Going to the high school prom is bigger than ever these days—and we’re not just talking about the hair and the punch bowls. We’re referring to the price tag!
Would you believe a 2015 study shows the average American family spent $919 on prom? What’s more, the teens doing the dancing are doing very little of the paying. Mom and Dad typically shell out nearly 75% of that whopping prom bill.
The price you pay for prom also varies a bit by gender. Young ladies and their parents are pushing four figures for the big night out, spending an average of $989. Guys get by a bit more cheaply, but not much—they are still paying just under $900 to dine and dance in style.
Where Should You Splurge and Where Can You Save?
If teens in the past could have a blast at their proms without taking out a mortgage, there’s no reason today’s teens can’t do the same! Here are some of the prom budget busters to pay attention to.
We know. You thought finding the perfect prom date was as simple as asking. Well in case you’ve ignored social media for years, it’s just possible you’re unaware of this teen fad. A promposal, in a nutshell, is when one student goes to great effort (and often great expense) to wow their crush into saying yes!
For budget-minded teens and their families, the savings potential for skipping this expense is obvious. There are plenty of creative ways to ask someone to the prom with little or no cost. Write a funny poem with a promposal in the punchline. Or recruit a few friends to join you in an a cappella rendition of your dream date’s favorite love song.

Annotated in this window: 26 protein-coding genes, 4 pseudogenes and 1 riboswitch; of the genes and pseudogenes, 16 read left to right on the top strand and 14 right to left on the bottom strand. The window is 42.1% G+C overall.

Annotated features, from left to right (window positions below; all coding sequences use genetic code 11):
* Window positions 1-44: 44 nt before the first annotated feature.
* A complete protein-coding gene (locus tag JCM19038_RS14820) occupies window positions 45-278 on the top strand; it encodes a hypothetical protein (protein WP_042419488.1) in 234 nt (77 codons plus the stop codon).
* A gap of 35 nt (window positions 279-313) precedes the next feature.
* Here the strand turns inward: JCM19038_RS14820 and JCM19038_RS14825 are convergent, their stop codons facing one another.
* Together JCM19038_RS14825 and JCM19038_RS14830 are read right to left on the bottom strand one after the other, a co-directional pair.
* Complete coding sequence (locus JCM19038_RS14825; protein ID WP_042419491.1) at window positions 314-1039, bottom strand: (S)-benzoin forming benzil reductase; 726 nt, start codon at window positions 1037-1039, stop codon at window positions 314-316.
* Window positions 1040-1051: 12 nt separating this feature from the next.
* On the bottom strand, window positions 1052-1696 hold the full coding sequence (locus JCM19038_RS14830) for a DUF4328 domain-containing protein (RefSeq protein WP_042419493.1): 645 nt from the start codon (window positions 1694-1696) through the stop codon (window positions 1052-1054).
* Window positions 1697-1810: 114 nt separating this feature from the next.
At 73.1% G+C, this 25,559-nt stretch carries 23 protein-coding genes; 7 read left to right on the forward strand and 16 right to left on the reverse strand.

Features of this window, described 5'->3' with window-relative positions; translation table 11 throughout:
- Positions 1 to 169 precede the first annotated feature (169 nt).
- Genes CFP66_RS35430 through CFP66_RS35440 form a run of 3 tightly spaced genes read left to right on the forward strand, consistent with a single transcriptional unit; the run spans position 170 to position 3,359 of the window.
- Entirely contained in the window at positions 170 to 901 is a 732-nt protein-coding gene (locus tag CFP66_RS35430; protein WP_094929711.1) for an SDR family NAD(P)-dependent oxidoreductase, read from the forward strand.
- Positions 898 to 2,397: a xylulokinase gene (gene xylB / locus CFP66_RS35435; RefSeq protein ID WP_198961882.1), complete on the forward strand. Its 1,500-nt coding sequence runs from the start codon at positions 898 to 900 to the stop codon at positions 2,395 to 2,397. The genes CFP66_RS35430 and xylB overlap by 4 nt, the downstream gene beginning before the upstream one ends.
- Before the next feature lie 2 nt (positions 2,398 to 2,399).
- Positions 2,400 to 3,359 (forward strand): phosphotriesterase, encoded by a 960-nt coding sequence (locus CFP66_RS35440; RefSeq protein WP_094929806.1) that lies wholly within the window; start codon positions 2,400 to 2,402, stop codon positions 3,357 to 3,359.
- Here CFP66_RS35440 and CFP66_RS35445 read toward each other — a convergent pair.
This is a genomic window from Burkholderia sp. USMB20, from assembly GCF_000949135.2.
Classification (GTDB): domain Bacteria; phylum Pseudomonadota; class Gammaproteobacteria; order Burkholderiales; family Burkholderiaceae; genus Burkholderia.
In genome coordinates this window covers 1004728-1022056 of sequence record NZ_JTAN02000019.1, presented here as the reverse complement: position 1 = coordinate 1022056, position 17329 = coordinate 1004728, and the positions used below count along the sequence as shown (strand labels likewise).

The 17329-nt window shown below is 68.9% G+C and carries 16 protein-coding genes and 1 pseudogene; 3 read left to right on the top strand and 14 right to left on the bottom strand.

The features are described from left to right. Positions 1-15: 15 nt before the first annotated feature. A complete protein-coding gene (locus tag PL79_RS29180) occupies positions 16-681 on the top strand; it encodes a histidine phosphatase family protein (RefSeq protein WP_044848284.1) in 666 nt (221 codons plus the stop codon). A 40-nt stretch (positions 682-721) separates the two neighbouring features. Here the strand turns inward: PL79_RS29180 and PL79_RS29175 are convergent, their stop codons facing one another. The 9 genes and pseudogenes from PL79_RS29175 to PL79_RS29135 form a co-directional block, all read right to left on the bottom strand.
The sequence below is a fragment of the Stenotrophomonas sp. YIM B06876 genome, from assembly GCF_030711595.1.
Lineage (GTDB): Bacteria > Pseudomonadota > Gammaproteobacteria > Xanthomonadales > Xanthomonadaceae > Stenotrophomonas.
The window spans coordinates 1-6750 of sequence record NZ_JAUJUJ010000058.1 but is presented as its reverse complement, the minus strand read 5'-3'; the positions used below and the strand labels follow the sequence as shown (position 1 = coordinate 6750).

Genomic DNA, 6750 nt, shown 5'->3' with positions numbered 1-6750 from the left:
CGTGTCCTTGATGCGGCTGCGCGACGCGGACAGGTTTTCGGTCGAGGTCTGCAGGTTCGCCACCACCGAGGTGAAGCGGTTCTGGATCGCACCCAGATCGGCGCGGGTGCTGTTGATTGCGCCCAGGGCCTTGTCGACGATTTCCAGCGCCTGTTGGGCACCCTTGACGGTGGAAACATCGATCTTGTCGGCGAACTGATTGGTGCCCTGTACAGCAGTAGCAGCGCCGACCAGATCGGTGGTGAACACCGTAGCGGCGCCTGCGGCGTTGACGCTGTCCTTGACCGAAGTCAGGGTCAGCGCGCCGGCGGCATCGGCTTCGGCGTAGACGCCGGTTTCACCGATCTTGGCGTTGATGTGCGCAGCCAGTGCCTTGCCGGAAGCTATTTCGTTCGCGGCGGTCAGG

The prom outfit is usually the main expense—everything else is gravy. But just because it’s the biggest-ticket item doesn’t mean the sky’s the limit. This is one area where you’ll need to set a budget and stick to it. Here are some tips:
Ladies, renting your dress is usually less expensive than buying. Bonus tip: Borrowing (or claiming) an already graduated friend’s gown from last year’s prom is free!
Gentlemen, the opposite advice applies to you. If you compare the price of a tux rental to a purchase, the costs are about the same (possibly even cheaper!). And owning a tux you can wear at any future formal events will save you money in the long run!
Be sure to factor in alterations as you perfect your look.
Been to a spa or salon lately? When you factor in hairstyling, a manicure or pedicure, and makeup, you could easily spend hundreds getting dolled up. One great way to trim this part of your prom budget is to find friends to share in the makeover fun. Plan to meet up early in the day and help each other look great for the big night.
Your teen’s list of “must-haves” can get long, and quick—shoes, handbag, jewelry, hair clips. It’s another budget buster that can quickly get out of control. The only way to head off excessive accessories is by the power of a budget. Clearly define what goes in this category and set a budget amount that works for you. Then remind them they’ll have to prioritize where they would like to splurge or save—would they rather have the fancy shoes or new jewelry?
Pre-Prom Dinner and Events
Know the plan in advance so your teen isn’t surprised by peer pressure or roped into something pricey that will blow the budget. A $100 steakhouse dinner isn’t the only option in town. The point of the evening is to have fun, not stress over a big bill.
For the sake of safety and budget, this is a prom expense worth thinking about. Expenses like a limo or other professional services can add up fast, even if they’re shared with other teens. Make sure the plan for each venue is discussed so there are no surprises or overcharges.
There’s plenty of fun to be found in your prom budget—you just have to know your priorities. Determine how much you have to spend, and be sure you or your teen are clear that if you can’t afford something, you simply can’t have it. And whatever you do, don’t put any prom expenses on a credit card!